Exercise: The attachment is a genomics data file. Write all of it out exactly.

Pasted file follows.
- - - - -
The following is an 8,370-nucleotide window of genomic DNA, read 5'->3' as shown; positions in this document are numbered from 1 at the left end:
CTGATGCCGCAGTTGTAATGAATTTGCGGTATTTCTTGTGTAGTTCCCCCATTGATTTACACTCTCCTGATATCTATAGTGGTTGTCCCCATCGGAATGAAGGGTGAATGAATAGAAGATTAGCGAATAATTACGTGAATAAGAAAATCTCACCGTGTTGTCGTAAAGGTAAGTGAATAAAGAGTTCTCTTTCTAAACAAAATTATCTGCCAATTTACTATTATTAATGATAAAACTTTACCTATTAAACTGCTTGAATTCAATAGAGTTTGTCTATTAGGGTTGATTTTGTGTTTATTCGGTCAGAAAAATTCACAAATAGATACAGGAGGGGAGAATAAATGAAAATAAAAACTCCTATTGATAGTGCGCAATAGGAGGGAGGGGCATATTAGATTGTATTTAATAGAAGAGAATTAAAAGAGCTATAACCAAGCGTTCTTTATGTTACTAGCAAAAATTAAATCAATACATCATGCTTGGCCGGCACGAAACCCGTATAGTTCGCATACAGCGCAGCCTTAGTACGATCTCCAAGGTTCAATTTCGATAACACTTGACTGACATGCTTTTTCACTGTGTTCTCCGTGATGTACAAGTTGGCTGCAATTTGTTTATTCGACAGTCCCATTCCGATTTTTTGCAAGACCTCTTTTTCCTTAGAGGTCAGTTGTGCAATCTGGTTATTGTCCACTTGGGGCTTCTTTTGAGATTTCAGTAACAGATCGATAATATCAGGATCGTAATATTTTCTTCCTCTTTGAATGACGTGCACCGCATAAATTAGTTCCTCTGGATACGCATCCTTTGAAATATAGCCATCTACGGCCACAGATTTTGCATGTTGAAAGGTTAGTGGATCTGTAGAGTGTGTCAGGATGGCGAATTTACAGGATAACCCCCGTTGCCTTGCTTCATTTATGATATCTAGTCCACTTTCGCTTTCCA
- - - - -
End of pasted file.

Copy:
The following is an 8,370-nucleotide window of genomic DNA, read 5'->3' as shown; positions in this document are numbered from 1 at the left end:
CTGATGCCGCAGTTGTAATGAATTTGCGGTATTTCTTGTGTAGTTCCCCCATTGATTTACACTCTCCTGATATCTATAGTGGTTGTCCCCATCGGAATGAAGGGTGAATGAATAGAAGATTAGCGAATAATTACGTGAATAAGAAAATCTCACCGTGTTGTCGTAAAGGTAAGTGAATAAAGAGTTCTCTTTCTAAACAAAATTATCTGCCAATTTACTATTATTAATGATAAAACTTTACCTATTAAACTGCTTGAATTCAATAGAGTTTGTCTATTAGGGTTGATTTTGTGTTTATTCGGTCAGAAAAATTCACAAATAGATACAGGAGGGGAGAATAAATGAAAATAAAAACTCCTATTGATAGTGCGCAATAGGAGGGAGGGGCATATTAGATTGTATTTAATAGAAGAGAATTAAAAGAGCTATAACCAAGCGTTCTTTATGTTACTAGCAAAAATTAAATCAATACATCATGCTTGGCCGGCACGAAACCCGTATAGTTCGCATACAGCGCAGCCTTAGTACGATCTCCAAGGTTCAATTTCGATAACACTTGACTGACATGCTTTTTCACTGTGTTCTCCGTGATGTACAAGTTGGCTGCAATTTGTTTATTCGACAGTCCCATTCCGATTTTTTGCAAGACCTCTTTTTCCTTAGAGGTCAGTTGTGCAATCTGGTTATTGTCCACTTGGGGCTTCTTTTGAGATTTCAGTAACAGATCGATAATATCAGGATCGTAATATTTTCTTCCTCTTTGAATGACGTGCACCGCATAAATTAGTTCCTCTGGATACGCATCCTTTGAAATATAGCCATCTACGGCCACAGATTTTGCATGTTGAAAGGTTAGTGGATCTGTAGAGTGTGTCAGGATGGCGAATTTACAGGATAACCCCCGTTGCCTTGCTTCATTTATGATATCTAGTCCACTTTCGCTTTCCA